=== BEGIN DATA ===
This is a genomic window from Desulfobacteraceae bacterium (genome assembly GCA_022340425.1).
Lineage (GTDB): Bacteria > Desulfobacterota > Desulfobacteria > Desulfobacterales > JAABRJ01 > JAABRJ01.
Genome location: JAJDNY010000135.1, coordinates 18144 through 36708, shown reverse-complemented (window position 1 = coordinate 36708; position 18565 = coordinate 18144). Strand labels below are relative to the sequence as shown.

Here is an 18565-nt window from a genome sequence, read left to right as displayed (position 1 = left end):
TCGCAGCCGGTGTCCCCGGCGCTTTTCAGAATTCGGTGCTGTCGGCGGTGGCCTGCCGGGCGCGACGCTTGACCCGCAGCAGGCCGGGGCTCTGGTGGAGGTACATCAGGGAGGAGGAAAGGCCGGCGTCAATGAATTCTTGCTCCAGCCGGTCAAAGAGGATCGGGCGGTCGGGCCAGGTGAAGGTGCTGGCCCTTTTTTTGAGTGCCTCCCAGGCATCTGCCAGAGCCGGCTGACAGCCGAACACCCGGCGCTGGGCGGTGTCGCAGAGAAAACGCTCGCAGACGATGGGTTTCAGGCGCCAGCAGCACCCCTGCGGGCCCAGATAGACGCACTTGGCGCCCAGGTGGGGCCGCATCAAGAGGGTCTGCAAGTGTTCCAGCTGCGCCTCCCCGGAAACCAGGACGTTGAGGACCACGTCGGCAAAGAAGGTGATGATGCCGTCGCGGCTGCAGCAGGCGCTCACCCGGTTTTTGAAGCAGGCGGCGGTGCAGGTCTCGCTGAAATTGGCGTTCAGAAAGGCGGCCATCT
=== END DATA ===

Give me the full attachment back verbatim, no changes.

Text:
This is a genomic window from Desulfobacteraceae bacterium (genome assembly GCA_022340425.1).
Lineage (GTDB): Bacteria > Desulfobacterota > Desulfobacteria > Desulfobacterales > JAABRJ01 > JAABRJ01.
Genome location: JAJDNY010000135.1, coordinates 18144 through 36708, shown reverse-complemented (window position 1 = coordinate 36708; position 18565 = coordinate 18144). Strand labels below are relative to the sequence as shown.

Here is an 18565-nt window from a genome sequence, read left to right as displayed (position 1 = left end):
TCGCAGCCGGTGTCCCCGGCGCTTTTCAGAATTCGGTGCTGTCGGCGGTGGCCTGCCGGGCGCGACGCTTGACCCGCAGCAGGCCGGGGCTCTGGTGGAGGTACATCAGGGAGGAGGAAAGGCCGGCGTCAATGAATTCTTGCTCCAGCCGGTCAAAGAGGATCGGGCGGTCGGGCCAGGTGAAGGTGCTGGCCCTTTTTTTGAGTGCCTCCCAGGCATCTGCCAGAGCCGGCTGACAGCCGAACACCCGGCGCTGGGCGGTGTCGCAGAGAAAACGCTCGCAGACGATGGGTTTCAGGCGCCAGCAGCACCCCTGCGGGCCCAGATAGACGCACTTGGCGCCCAGGTGGGGCCGCATCAAGAGGGTCTGCAAGTGTTCCAGCTGCGCCTCCCCGGAAACCAGGACGTTGAGGACCACGTCGGCAAAGAAGGTGATGATGCCGTCGCGGCTGCAGCAGGCGCTCACCCGGTTTTTGAAGCAGGCGGCGGTGCAGGTCTCGCTGAAATTGGCGTTCAGAAAGGCGGCCATCT